Thursday, April 19, 2018

Dreaming Giant Thangkas, Part Two

At Tashilhunpo Monastery in Tsang Province

Continued from here. 

The Eighth Dalai Lama’s thangka was not the first neither was it the largest ‘brocade image.’* It may be interesting to sketch out the earlier history of the construction of the most monumental of these objects of worship.[1] Smaller sized fabric images were being made for Tibetans in earlier centuries, but they will be overlooked for the time being. Instead we will start with what was very probably the first one that was of a monumental size. It is said that this huge one was made, under the inspiration of a dream, by a princess who had the Indic name Puṇyadharī, although she was located quite some distance from India, in the region of the former Tangut Kingdom, I believe.[2] She dreamed of an image of Buddha the size of a neighboring mountain, and decided to have one made in memory of her brother who had recently died. The 4th Karmapa Rol-pa'i-rdo-rje traced the outlines of the image on the mountainside using the hoof-prints of his horse.
(*Göku, or gos-sku, is the usual Tibetan term.)

Completed by the year 1363, the Fourth Karmapa brought it back to Tibet with Him. It was so large it had to be carried on the backs of twenty-two mdzo (the female counterpart of the yak or g.yag), although another 22 mdzo were needed so they could take turns bearing the load.[3] We find the statement that the main central image contained in it measured 11 fathoms from its right to left ear, which means that the brocade icon as a whole must have been amazingly or even impossibly large. It was at first kept at Zho-kha Temple,[4] then divided into as many as three parts, although the main part remained in Zho-kha. It would seem that it was lost during the wars in the time of the Fifth Dalai Lama and can no longer be seen[5] although there is a slight possibility that some pieces of it could have been preserved somewhere.

In 1416, Chamchem Chöjé (Byams-chen Chos-rje),[6] the same teacher who would found Sera Monastery in 1419, returned to Tibet from China with a tapestry thangka (just how large is not stated) of the sixteen Arhats. This was later kept at Ganden Monastery and displayed there every year during the sixth month.[7]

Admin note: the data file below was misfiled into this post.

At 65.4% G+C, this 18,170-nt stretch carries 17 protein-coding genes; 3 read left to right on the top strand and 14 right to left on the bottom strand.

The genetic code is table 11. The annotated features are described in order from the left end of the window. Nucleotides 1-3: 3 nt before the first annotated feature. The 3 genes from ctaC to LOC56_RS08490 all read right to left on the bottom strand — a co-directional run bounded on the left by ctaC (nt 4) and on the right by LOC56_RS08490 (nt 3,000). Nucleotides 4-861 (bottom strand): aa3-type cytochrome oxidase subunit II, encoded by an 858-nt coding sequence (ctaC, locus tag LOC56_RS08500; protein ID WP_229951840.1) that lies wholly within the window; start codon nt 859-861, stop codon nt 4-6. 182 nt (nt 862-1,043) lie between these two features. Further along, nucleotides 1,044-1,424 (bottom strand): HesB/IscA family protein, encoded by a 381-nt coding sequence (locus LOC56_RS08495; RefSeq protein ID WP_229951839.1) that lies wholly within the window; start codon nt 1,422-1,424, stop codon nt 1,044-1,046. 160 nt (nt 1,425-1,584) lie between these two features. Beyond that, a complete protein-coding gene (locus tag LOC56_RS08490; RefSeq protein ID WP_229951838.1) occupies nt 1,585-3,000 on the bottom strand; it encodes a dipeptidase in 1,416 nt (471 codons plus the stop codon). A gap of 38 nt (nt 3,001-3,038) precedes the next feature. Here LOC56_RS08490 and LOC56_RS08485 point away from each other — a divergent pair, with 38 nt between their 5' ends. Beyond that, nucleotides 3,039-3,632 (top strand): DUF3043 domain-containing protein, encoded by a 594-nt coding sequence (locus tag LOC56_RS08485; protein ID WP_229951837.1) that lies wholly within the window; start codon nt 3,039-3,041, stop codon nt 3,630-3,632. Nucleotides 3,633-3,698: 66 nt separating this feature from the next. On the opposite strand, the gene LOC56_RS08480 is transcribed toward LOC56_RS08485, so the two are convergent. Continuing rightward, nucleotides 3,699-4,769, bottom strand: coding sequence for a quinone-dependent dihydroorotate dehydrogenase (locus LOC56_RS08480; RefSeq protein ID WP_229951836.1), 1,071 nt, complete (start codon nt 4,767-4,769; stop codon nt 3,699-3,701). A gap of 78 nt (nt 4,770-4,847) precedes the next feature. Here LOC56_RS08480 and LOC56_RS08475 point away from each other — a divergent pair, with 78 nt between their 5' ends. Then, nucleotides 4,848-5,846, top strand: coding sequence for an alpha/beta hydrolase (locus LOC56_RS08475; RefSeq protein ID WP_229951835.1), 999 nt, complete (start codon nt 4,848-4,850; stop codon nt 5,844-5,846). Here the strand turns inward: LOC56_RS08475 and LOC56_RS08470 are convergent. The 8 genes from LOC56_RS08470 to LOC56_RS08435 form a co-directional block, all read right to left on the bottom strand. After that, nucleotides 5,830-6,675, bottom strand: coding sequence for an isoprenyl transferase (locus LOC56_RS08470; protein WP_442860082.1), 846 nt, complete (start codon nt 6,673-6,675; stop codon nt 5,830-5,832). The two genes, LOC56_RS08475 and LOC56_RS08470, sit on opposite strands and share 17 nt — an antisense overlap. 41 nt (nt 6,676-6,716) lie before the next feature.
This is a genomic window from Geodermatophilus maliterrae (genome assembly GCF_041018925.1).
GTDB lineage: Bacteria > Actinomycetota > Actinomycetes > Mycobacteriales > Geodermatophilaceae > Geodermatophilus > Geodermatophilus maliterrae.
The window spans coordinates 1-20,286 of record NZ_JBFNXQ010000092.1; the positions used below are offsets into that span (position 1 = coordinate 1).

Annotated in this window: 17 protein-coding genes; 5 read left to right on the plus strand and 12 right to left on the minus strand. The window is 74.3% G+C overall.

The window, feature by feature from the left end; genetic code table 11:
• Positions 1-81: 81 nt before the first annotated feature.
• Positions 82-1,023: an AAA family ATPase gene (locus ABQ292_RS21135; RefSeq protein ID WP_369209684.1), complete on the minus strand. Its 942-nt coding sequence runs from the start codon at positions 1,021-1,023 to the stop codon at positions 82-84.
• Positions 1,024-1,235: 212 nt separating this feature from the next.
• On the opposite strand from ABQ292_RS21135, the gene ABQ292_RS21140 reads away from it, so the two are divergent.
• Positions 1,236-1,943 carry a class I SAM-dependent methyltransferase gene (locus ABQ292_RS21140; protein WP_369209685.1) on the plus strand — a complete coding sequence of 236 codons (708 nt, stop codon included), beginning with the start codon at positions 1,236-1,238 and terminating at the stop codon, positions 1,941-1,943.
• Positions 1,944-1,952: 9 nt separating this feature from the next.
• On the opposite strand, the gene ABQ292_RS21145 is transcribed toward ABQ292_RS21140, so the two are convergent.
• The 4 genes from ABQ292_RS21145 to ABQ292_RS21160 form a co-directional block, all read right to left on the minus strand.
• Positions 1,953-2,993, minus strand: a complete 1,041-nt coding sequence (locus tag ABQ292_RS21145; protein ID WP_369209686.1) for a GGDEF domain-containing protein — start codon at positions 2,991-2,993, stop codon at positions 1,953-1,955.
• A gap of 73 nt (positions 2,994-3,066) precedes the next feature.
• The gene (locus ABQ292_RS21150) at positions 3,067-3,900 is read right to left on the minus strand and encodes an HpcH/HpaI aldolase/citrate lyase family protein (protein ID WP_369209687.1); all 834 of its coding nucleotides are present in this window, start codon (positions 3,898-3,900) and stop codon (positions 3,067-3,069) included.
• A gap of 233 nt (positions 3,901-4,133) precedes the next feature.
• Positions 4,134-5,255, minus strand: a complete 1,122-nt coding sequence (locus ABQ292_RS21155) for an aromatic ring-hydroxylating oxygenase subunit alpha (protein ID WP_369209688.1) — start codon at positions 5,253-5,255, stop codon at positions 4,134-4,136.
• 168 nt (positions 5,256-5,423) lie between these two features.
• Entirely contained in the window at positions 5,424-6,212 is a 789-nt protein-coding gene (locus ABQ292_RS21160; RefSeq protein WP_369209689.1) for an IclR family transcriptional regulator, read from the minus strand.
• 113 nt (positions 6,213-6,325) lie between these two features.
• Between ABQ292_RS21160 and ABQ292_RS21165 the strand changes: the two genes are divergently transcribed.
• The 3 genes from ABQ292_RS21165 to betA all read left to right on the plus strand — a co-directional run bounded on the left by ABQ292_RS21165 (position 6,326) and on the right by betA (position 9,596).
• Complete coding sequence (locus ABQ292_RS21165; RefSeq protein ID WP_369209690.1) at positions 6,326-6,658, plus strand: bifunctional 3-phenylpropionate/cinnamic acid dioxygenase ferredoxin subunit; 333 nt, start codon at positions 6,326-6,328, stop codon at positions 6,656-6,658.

In 1418, the King of Gyantsé (Rgyal-rtse) by the name Rabten Kunzang Pag (Rab-brtan-kun-bzang-'phags), had made what has been said to be the largest brocade thangka ever, and the first of its kind to be entirely constructed inside Tibet proper. It was named ‘Great Silk Icon Purposeful Sight’ (Gos-sku Chen-mo Mthong-ba Don-ldan), or alternatively ‘Silk Icon Great Liberation through Seeing’ (Gos-sku Mthong-grol Chen-mo). 

The central Śākyamuni Buddha figure was 80 cubits in height. He was flanked by His two main disciples Śāriputra and Maudgalyāyana, with further images including Maitreya, Dīpankara and the Sixteen Arhats. The lower part included the Great Kings (the Dharma Protectors of the four directions).  The entire piece, including the framing brocades, measured 190 cubits in height.  Thirty-seven tailors completed it in twenty-seven days.[8]

In 1468, the First Dalai Lama (1391-1474) invited the “king of the brush holders” Menla Döndrub (Sman-bla Don-grub)[9] and his students to erect a giant brocade thangka, which they completed in three months. Donations for it were already being accepted two or three years earlier. The completed icon measured eighteen by twelve fathoms.[10] 

A year later, the leftover silk offerings were used to make a silk icon of Tārā which measured eight by six fathoms.[11] The circle of hair (mdzod-spu) on Her forehead was studded with over a thousand pearls,[12] and inside were placed various relics of holy persons. A variety of semi-precious stones —  corals, pearls, amber and the like — were used for Her jewelry. In 1471, a silk icon of Avalokiteśvara, eight by six fathoms, was made, and in the following year a group of four, each measuring three by two fathoms.[13]

Sometime during the reign of the Rinpungpa (between 1480 and 1512), a huge silk brocade hanging, a “curtain” (yol-ba), depicting all 25 of the Kulika Kings of Shambhala was made. In 1642 it was offered to the Fifth Dalai Lama, and is said to be still in the treasury of the Potala Palace.[14]